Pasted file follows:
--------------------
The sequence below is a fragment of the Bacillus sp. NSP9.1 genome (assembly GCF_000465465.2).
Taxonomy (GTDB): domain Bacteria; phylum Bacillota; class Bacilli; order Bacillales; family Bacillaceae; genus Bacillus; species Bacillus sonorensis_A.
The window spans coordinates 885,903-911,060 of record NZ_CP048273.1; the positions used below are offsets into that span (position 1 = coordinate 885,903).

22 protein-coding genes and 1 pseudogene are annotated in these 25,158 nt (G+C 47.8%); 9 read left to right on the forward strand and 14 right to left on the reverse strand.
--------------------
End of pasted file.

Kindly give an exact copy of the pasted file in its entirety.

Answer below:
The sequence below is a fragment of the Bacillus sp. NSP9.1 genome (assembly GCF_000465465.2).
Taxonomy (GTDB): domain Bacteria; phylum Bacillota; class Bacilli; order Bacillales; family Bacillaceae; genus Bacillus; species Bacillus sonorensis_A.
The window spans coordinates 885,903-911,060 of record NZ_CP048273.1; the positions used below are offsets into that span (position 1 = coordinate 885,903).

22 protein-coding genes and 1 pseudogene are annotated in these 25,158 nt (G+C 47.8%); 9 read left to right on the forward strand and 14 right to left on the reverse strand.